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ARS Home » Northeast Area » Beltsville, Maryland (BARC) » Beltsville Agricultural Research Center » Animal Biosciences & Biotechnology Laboratory » Research » Publications at this Location » Publication #338755

Research Project: Non-antibiotic Strategies to Control Enteric Diseases of Poultry

Location: Animal Biosciences & Biotechnology Laboratory

Title: Recent progress in understanding host immune response to Avian Coccidiosis: Th1 and Th17 responses

Author
item Lillehoj, Hyun
item Kim, Woohyun - Gyeongsang National University

Submitted to: Meeting Abstract
Publication Type: Abstract Only
Publication Acceptance Date: 4/2/2017
Publication Date: N/A
Citation: N/A

Interpretive Summary:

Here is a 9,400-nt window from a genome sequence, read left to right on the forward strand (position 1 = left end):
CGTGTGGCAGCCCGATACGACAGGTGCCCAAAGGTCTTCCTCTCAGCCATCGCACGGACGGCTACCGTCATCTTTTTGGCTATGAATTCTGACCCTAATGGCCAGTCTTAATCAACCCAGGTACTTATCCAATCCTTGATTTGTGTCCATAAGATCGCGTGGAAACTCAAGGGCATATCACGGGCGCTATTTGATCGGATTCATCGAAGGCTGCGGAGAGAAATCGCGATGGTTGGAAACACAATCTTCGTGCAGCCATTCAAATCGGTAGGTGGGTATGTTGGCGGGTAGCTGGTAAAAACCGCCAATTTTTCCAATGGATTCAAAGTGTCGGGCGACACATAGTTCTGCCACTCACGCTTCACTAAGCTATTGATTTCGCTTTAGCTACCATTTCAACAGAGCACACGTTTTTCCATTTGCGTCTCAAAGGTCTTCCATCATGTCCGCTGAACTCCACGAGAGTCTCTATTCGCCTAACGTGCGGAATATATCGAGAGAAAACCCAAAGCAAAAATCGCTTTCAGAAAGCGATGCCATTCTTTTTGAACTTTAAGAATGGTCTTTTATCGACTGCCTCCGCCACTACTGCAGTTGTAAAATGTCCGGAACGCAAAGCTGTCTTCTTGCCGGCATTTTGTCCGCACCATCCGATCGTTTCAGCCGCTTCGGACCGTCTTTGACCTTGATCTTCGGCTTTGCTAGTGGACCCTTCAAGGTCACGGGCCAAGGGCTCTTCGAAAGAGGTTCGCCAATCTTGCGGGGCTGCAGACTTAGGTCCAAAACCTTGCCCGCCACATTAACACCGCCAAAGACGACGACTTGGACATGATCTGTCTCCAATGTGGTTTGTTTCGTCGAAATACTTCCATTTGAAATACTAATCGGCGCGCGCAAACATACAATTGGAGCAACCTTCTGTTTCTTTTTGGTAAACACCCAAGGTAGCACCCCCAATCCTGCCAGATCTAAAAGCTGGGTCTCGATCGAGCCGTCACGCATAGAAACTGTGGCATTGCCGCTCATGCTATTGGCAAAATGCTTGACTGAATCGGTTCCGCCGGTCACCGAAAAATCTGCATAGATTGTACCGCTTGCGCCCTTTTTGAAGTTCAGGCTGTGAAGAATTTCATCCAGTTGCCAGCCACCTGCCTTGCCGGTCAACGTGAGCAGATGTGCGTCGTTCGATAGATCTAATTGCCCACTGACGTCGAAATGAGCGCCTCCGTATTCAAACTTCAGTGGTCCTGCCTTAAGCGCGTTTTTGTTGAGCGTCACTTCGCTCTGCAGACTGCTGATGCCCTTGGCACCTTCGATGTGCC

Technical Abstract: Host-pathogen interaction leading to protection against coccidiosis is complex, involving many aspects of innate and adaptive immunity to intracellular parasites. The etiologic agent of avian coccidiosis is Eimeria, a genus of eukaryotic obligate intracellular parasites belonging to the phylum Apicomplexa. Clinical manifestations of infection include damage to the intestinal epithelium, decreased nutrient absorption, inefficient feed utilization, and impaired growth rate, which, in severe cases, may lead to mortality. Finding antibiotic alternative solution to control coccidiosis is becoming increasing important globally due to the prevalence of drug resistant coccidia parasites in the field disease outbreaks. Our previous studies showed that intestinal CD8+ cells are involved in sporozoite transport and host protection. Furthermore, selective depletion CD8+ cells led to reduced disease resistance following infection with E. tenella or E. acervulina. Although the detailed immune mechanisms mediated by CD8+ cells are not known, our recent study indicated that CD8+ cells secrete anti-infective protein, NK lysin which is chicken homologue of human granulysin. We recently designed a cNK-2, a synthetic peptide, and demonstrated its anti-parasitic activity against Eimeria spp. Besides anti-parasitic activity, we report in this presentation that chicken cationic peptide cNK-2 also modulate innate immune response in poultry through several MAPK signaling pathways. Based on these findings, we believe that cNK-2 is a good candidate as an antibiotic alternative to prevent or treat avian coccidiosis and other infections.